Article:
The first clause of Section 2 of Article II of the United States Constitution concludes with the following words: “… he [the president] shall have powers to grant reprieves and pardons for offenses against the United States, except in cases of impeachment.” Former Labor Secretary Robert Reich wrote a piece entitled If Impeached by the House, Trump is Literally Unpardonable for Newsweek on December 2nd. Juxtapose those and you have the basis of a very interesting article. Let’s explore.
Professor Reich made three cases for impeachment; today I will only deal with the one in the title of the article. Reich, a Yale Law grad, contends that if the House impeaches Trump – regardless of what happens after that – that Trump is not eligible for a presidential pardon.
One of the issues brought up in this discussion is Trump self-pardoning. There is no legal precedent for that; in fact to my knowledge it has never even come up before. There is nothing specific in this constitutional clause (the only one dealing with pardon powers) but that would go against the American constitutional principle that no person is above the law. That was clearly the Founders’ intent.
For those of you harkening back to Gerald Ford’s pardon of Richard Nixon remember that Nixon resigned prior to the House impeaching him. Technically Nixon was not impeached.
If nothing else Trump is a throw some against the wall and see if it sticks guy who has absolutely no respect for the law very much including the Constitution. I would not be surprised for him to try a self-pardon. It would be the darkest day in Supreme Court history if they upheld the constitutionality of a self-pardon!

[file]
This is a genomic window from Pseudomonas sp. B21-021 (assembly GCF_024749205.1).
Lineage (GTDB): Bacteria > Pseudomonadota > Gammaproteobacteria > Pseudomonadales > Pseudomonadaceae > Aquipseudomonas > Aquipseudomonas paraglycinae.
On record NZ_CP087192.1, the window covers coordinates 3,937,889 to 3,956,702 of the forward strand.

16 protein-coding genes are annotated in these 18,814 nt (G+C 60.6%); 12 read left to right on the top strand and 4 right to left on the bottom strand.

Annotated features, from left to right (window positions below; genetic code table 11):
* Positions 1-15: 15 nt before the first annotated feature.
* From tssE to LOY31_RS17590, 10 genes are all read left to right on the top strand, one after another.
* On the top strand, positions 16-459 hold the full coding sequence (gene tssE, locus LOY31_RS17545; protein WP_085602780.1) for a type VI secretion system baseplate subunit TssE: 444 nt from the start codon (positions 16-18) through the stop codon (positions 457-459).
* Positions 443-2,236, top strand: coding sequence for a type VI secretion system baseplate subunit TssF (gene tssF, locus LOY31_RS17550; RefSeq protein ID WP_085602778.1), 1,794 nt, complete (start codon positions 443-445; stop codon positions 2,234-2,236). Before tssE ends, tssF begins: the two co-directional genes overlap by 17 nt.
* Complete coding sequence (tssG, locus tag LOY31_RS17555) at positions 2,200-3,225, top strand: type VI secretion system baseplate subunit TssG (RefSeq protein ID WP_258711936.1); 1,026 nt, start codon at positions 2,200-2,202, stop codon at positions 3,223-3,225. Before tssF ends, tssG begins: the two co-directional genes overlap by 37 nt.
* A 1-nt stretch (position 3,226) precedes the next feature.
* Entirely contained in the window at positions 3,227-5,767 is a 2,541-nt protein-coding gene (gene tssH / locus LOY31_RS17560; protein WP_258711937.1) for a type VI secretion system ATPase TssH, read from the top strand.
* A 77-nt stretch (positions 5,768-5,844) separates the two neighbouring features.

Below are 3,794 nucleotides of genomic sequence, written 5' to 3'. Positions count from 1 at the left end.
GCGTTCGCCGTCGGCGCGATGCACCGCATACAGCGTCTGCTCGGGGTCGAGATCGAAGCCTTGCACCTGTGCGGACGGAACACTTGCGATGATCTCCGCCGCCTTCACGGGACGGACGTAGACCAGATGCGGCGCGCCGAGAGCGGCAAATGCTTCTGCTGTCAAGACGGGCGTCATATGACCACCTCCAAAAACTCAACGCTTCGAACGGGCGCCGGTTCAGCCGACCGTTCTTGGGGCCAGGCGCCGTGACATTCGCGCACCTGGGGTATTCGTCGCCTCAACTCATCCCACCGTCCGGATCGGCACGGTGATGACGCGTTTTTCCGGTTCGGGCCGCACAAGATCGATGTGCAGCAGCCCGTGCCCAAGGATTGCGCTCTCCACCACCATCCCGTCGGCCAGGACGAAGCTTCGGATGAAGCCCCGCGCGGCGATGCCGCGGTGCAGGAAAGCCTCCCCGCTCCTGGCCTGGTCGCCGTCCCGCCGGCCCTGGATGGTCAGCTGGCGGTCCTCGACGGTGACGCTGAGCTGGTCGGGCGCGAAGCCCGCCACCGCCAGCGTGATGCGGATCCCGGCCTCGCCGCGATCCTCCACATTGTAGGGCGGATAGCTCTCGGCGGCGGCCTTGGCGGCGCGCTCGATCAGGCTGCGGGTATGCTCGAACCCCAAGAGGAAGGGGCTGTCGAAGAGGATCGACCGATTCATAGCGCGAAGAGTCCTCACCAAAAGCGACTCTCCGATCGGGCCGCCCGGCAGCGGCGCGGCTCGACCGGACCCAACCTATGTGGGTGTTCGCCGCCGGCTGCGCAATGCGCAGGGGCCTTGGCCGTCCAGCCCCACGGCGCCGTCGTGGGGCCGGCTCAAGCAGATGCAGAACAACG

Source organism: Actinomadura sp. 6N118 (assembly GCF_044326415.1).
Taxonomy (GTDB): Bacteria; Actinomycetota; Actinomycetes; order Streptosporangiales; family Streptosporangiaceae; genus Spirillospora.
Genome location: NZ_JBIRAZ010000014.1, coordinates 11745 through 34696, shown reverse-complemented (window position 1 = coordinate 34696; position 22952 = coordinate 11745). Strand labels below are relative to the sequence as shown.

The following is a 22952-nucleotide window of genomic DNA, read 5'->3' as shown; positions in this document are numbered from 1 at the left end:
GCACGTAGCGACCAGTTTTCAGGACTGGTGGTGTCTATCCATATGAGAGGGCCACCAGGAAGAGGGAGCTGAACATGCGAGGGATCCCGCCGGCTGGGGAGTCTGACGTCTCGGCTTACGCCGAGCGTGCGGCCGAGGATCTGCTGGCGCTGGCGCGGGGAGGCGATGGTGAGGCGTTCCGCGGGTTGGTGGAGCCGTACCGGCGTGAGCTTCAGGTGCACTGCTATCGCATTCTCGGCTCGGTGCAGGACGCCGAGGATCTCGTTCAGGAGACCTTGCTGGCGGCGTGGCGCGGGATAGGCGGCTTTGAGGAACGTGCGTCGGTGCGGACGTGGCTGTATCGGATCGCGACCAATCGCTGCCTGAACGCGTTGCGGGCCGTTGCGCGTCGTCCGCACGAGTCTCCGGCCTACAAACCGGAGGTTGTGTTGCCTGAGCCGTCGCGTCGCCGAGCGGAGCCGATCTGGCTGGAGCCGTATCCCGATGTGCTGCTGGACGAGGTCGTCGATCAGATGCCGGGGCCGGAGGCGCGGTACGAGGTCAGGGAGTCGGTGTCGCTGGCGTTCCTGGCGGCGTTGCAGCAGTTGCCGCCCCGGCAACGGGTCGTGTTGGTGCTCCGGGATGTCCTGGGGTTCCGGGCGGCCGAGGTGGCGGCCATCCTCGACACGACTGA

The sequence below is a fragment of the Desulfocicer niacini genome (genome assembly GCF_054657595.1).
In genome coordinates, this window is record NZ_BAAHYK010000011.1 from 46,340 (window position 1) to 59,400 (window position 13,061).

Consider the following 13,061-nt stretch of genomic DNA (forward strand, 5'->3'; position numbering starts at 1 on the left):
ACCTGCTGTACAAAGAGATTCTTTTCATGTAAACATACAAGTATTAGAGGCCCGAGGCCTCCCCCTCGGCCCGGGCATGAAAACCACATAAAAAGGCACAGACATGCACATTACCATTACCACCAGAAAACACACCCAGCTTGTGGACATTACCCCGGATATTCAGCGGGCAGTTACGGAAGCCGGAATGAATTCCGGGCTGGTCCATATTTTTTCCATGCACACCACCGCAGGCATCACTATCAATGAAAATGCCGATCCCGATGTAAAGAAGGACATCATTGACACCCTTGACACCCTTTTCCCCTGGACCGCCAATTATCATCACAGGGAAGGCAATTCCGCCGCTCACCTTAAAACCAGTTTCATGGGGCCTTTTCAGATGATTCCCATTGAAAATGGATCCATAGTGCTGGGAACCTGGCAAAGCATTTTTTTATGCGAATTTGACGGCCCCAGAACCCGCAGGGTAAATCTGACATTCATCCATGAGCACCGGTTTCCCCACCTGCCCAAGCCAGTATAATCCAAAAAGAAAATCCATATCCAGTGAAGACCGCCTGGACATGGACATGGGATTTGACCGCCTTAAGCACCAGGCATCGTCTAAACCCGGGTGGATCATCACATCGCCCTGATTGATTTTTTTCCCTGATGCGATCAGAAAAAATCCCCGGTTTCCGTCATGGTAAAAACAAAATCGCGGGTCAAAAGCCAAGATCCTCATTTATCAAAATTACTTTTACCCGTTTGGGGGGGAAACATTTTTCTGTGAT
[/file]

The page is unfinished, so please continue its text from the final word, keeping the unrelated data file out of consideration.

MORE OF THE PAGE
A pardon by a subsequent president post impeachment is a different issue. Much would matter on how the majority of the justices interpreted the words, “In cases of impeachment.” If you interpreted it as Reich has to mean that once the offender had been impeached the president no long could pardon them (assuming there were underlying criminal offense(s) involved as there are certain to be in the case of Trump) then the act of impeachment itself preclude that action.
If I had to argue Trump’s side I would contend that the Constitution only prevented a president from pardoning someone in the avoidance of impeachment. It’s not much of an argument but neither were arguments like absolute immunity.
In a risk/reward decision I was among the progressives who were late to the table to call for impeachment because I feared it would not lead to Trump’s removal from office. Trump finally pushed things too far and the moral case became compelling regardless of the repercussions. Reich’s argument provides another reason for the House to impeach regardless of what happens afterwards. It may be wishful thinking on my part but I tend to agree with Reich.
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